[bd] Working with “connectivity solutions” at both the residential and enterprise level, I suspect you’re up to your eyeballs cabling projects and such all the time. And if you’re monitoring email essentially 24/7, there’s no escape. What is it about this stuff that keeps you interested?
[cm] It’s actually pretty challenging staying on top of technology that is constantly changing. I am able to stay engaged in all projects because I enjoy learning new technology. I am not limited to the cabling aspects of projects, while that is our primary business. Having a strong background in project management, I find myself working on the consulting side of IT. One of my customers is an area hospital, where I manage many projects from infrastructure efforts to application design and implementation projects. It is very cool to see things all come together at the end of a project.
And whoever said money is not a motivator… For me, it is the ultimate motivator. It’s not about “look what I have.” It’s about making a good living and being able to enjoy the family, the hobbies, the toys. We work hard, and we play hard.
[bd] How did you come to start the company? Is the Apexx of today the company you originally had in mind? How has the idea evolved over time?
[cm] Apexx was spawned from a need. The company I worked for prior to Apexx was similar in nature, and when the higher-ups started siphoning operating cash, it made sustaining the business very difficult. I left that company with every intention of working a “normal job.”
About a month into my new job, old customers started calling me, looking for someone to fill the void left by this company, which had gone out of business in the short time since I’d left. I saw the opportunity to hit the ground running, and made it happen. We started to grow, taking on larger and larger projects. Having worked on the distribution side of the industry, I knew how to play the game with vendors to finance large scale projects.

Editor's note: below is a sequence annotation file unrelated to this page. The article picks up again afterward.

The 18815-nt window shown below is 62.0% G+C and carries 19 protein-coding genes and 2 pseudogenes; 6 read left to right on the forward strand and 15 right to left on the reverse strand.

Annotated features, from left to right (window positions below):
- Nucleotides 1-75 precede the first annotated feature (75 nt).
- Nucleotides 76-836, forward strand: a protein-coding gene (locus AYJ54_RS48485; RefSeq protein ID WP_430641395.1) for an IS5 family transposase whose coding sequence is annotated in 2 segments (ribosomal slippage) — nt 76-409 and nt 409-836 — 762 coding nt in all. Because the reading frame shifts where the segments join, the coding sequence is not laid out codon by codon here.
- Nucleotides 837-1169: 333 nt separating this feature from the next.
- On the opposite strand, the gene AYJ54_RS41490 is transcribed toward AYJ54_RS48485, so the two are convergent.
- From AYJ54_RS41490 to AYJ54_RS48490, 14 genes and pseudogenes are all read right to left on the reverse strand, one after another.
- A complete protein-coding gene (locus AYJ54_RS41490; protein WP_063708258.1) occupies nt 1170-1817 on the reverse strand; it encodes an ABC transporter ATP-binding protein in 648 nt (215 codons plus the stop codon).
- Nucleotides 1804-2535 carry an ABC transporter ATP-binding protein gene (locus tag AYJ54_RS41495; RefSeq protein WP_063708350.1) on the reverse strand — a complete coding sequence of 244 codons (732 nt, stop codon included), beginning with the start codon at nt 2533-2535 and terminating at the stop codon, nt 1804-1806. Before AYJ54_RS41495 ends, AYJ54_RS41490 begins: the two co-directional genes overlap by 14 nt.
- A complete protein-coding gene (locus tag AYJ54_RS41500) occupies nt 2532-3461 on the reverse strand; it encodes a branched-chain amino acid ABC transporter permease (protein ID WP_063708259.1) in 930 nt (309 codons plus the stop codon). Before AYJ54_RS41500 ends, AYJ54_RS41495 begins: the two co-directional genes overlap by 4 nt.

[bd] How have your experiences in this industry impacted your automotive situation beyond paying for it?
[cm] Paying for it helps, without a doubt. Running this company also provides me the flexibility to enjoy time with my family, going on the road trips, tinkering with the cars. I’ve always been guilty of trying to combine my interests. That is how the Jeep came to be – we needed a tow vehicle to pull behind our RV. We originally thought about getting a Mini or something small like that, but options can be limited based on what can or can’t be flat-towed. We thought a Jeep would be fun, and now that’s turned into a hobby of its own. Now we need a bigger RV to pull the monster Jeep…
[bd] How is building a business like building a vehicle?
[cm] I would suggest a comparison between having the right parts (for the car) and having the right connections (for the business). The parts also have to be installed correctly, much like a business should be leveraging resources based on their strengths. Not only do you need the right customer contacts, finding the right individuals to work for you is the much bigger challenge.
Much like you want your car to shine every time you take it out, you want your business name to continue to spread (in a good way) with every site visit, service call or project. I take care of my guys at better rates than industry standard to help reduce turnover, and motivate them to feel invested in the company. Like building a muscle car, you’ve got to know where to spend the money. Cheap parts might work for some things, but you usually get what you pay for. In order to pay better labor rates without pricing us out against competition, we strive at keeping overhead low and doing things right the first time.
[bd] What advice would you give a gearhead looking to be ready when opportunity knocks, business/career-wise?
[cm] Don’t burn bridges. You may not necessarily find yourself working for the vendor you tore into about an order mishap, but they may be in a position of power down the road, on a road that you need to cross! And be ready for long hours. If you can’t land the 6 figure CEO job, you need to be ready to work harder. And smarter.